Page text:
Gene therapy: What to know about the new FDA-approved treatment for sickle cell disease

Sickle cell disease is the most common and clinically significant inherited blood disorder across the nation, and now there is an FDA-approved gene therapy to help those living with SCD.

The United States Food and Drug Administration has announced its approval of the first genetic therapy treatment for sickle cell disease. The drug exagamglogene autotemcel, commercially know as Exa-cel, is a gene-editing therapy that can improve the quality of life for those living with SCD.

Julie Kanter, M.D., director of the University of Alabama at Birmingham’s Adult Sickle Cell Clinic and co-director of the Lifespan Comprehensive Sickle Cell Disease Program, explains what gene therapy is, how it works and what the next steps are in treatments for SCD.

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(Click to enlarge) Sickle cell disease is the most common and clinically significant inherited blood disorder across the nation, and now there is an FDA-approved gene therapy to help those living with SCD. Graphic by: Jody Potter
What is sickle cell disease?

Although considered a rare disease, with fewer than 200,000 cases in the United States, SCD is the most common and clinically significant inherited blood disorder across the nation.  

Sickle cell disease is a hemoglobin disorder. Hemoglobin is the protein inside red blood cells that transports oxygen from the lungs to the rest of the body. The hemoglobin of a person with SCD is abnormal and causes the red blood cells to misshape and form into a crescent, as opposed to the normal disc shape. As a result of the interaction between the red cell membrane and the hemoglobin, the red blood cells become sticky, which causes the cells to get wedged inside tiny blood vessels in people with sickle cell disease.

“Normally, red blood cells flow through like water through pipes. When the cells get dehydrated or lose their oxygen, they can get stuck in a person’s ‘tiny pipes,’” said Kanter, who is also a professor in the UAB Division of Hematology and Oncology. “This blockage keeps the red blood cells from getting to their destination and is a main reason people have pain or organ damage with SCD.”

SCD occurs in about one out of every 365 Black or African American births, according to the Centers for Disease Control and Prevention, and about one in 13 Black or African American babies is born with the sickle cell trait.

What is gene therapy?

SCD is caused by a single gene mutation that results in the abnormal hemoglobin; gene therapy is designed to change other parts of the DNA and help the patient create new healthy hemoglobin.

“The current gene therapies available do not target the sickle mutation, so the patient will continue to make sickle hemoglobin,” Kanter said. “However, the goal is the therapy will help them make enough healthy hemoglobin that it will prevent the red blood cells from sickling or becoming sticky.”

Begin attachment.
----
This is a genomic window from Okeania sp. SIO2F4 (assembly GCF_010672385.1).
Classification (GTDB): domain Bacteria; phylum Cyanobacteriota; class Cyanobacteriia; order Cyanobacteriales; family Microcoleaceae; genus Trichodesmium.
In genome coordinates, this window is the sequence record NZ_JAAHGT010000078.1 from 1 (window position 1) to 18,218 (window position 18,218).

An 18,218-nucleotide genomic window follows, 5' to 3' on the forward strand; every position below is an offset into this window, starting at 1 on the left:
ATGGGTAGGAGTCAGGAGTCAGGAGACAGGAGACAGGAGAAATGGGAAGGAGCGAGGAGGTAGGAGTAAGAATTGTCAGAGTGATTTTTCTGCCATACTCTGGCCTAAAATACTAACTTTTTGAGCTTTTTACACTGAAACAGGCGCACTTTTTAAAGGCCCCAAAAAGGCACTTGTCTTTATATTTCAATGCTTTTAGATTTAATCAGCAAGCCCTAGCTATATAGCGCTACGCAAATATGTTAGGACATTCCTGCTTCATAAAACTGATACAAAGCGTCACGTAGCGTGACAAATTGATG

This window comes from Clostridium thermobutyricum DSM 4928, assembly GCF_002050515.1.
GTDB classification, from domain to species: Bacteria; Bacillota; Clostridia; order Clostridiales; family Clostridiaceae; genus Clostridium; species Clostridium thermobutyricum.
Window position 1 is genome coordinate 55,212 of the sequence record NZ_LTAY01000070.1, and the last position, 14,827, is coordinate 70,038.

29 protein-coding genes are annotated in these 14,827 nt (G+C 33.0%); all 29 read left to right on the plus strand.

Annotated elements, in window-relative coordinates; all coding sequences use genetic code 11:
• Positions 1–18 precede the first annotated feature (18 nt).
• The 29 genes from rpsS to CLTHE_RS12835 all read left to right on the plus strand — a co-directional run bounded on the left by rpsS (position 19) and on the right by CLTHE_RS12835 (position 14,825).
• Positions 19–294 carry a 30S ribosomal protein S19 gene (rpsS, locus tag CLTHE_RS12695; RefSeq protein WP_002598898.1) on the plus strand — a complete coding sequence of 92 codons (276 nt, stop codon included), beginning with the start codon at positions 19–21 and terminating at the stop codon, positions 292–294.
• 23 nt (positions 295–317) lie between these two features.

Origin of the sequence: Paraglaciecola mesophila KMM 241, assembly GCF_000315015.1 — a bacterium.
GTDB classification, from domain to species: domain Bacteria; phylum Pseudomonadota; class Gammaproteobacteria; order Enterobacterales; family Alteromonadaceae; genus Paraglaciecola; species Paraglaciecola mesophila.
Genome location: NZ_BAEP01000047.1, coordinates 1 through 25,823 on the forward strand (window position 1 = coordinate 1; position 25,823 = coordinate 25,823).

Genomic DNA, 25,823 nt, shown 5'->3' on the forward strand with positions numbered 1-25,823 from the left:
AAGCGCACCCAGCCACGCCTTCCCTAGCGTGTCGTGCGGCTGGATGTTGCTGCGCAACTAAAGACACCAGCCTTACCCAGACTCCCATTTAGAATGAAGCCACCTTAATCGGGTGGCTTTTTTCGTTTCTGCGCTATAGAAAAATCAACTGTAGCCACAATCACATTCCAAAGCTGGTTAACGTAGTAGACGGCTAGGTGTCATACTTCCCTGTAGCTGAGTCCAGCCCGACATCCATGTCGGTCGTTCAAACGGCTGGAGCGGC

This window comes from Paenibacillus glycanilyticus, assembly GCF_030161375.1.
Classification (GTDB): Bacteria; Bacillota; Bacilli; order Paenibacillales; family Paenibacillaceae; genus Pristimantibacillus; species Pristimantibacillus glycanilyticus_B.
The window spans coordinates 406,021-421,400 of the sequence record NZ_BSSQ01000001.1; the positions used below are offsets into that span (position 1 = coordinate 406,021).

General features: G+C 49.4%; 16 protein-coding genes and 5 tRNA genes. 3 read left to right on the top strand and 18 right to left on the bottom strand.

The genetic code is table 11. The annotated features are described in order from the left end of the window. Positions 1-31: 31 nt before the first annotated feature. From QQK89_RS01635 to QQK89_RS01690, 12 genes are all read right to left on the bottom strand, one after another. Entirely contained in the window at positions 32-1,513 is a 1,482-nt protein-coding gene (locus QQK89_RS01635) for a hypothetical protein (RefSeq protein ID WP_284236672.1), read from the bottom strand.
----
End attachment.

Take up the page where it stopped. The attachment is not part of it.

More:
The newly approved drug targets a gene that controls the production of fetal hemoglobin during the first year of life. After a baby is born, the fetal hemoglobin gene is turned off, and the body starts producing adult hemoglobin. Exa-cel edits the off-switch and “turns it back on” so that the individual will begin producing fetal hemoglobin once again, and in large amounts. This process will help the individual with SCD as the fetal hemoglobin protects red blood cells and can help prevent the cell from sickling, most of the time.

“It is important that we view gene therapy, for now, as transformative therapy not a cure,” Kanter said. “When you think about a cure, that should mean that you no longer experience issues due to the disease — we do not have the data yet to know this of the current gene therapies. We do not know if organs are completely protected and if treated individuals will no longer be at risk of other complications that are caused by SCD. Right now, we know the therapy dramatically reduces vaso-occlusive pain crisis and improves quality of life, which is a great start.”

Read about the gene therapy research Kanter had published in the New England Journal of Medicine here.

What are the next steps?

Kanter says the FDA approval brings a lot of hope to all those living with SCD, but it could be an extended period before sickle cell centers are able to offer the therapy to all patients. She explains that this makes continued research and clinical trials even more important.

“This is not a ‘one and done,’” Kanter said. “I hope the current approval continues to spur even more improvements, new therapies and new developments to create hope and a better life for people with sickle cell disease.”

Kanter is looking ahead to more gene therapies’ receiving FDA approval and seeing the lives of her patients in the UAB Adult Sickle Cell Clinic be transformed.